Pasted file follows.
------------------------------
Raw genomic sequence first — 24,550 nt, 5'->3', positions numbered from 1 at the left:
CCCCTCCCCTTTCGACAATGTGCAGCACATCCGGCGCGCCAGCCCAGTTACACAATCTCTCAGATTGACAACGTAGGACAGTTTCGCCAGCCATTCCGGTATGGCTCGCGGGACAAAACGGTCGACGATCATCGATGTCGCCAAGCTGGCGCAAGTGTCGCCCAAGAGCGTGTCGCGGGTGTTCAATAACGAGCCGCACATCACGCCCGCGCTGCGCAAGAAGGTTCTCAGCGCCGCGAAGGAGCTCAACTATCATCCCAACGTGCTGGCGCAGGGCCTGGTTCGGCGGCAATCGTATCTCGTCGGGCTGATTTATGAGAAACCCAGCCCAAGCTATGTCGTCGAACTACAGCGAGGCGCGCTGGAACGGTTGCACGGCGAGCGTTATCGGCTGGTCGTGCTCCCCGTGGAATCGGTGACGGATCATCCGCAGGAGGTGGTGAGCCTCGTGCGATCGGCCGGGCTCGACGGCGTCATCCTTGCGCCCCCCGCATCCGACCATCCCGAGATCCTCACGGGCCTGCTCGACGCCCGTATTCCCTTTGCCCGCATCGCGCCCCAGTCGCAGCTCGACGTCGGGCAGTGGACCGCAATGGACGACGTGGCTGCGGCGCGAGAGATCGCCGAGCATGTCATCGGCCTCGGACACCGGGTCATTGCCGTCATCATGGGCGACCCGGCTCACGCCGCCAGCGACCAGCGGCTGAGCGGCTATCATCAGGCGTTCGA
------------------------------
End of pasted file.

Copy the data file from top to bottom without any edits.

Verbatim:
Raw genomic sequence first — 24,550 nt, 5'->3', positions numbered from 1 at the left:
CCCCTCCCCTTTCGACAATGTGCAGCACATCCGGCGCGCCAGCCCAGTTACACAATCTCTCAGATTGACAACGTAGGACAGTTTCGCCAGCCATTCCGGTATGGCTCGCGGGACAAAACGGTCGACGATCATCGATGTCGCCAAGCTGGCGCAAGTGTCGCCCAAGAGCGTGTCGCGGGTGTTCAATAACGAGCCGCACATCACGCCCGCGCTGCGCAAGAAGGTTCTCAGCGCCGCGAAGGAGCTCAACTATCATCCCAACGTGCTGGCGCAGGGCCTGGTTCGGCGGCAATCGTATCTCGTCGGGCTGATTTATGAGAAACCCAGCCCAAGCTATGTCGTCGAACTACAGCGAGGCGCGCTGGAACGGTTGCACGGCGAGCGTTATCGGCTGGTCGTGCTCCCCGTGGAATCGGTGACGGATCATCCGCAGGAGGTGGTGAGCCTCGTGCGATCGGCCGGGCTCGACGGCGTCATCCTTGCGCCCCCCGCATCCGACCATCCCGAGATCCTCACGGGCCTGCTCGACGCCCGTATTCCCTTTGCCCGCATCGCGCCCCAGTCGCAGCTCGACGTCGGGCAGTGGACCGCAATGGACGACGTGGCTGCGGCGCGAGAGATCGCCGAGCATGTCATCGGCCTCGGACACCGGGTCATTGCCGTCATCATGGGCGACCCGGCTCACGCCGCCAGCGACCAGCGGCTGAGCGGCTATCATCAGGCGTTCGA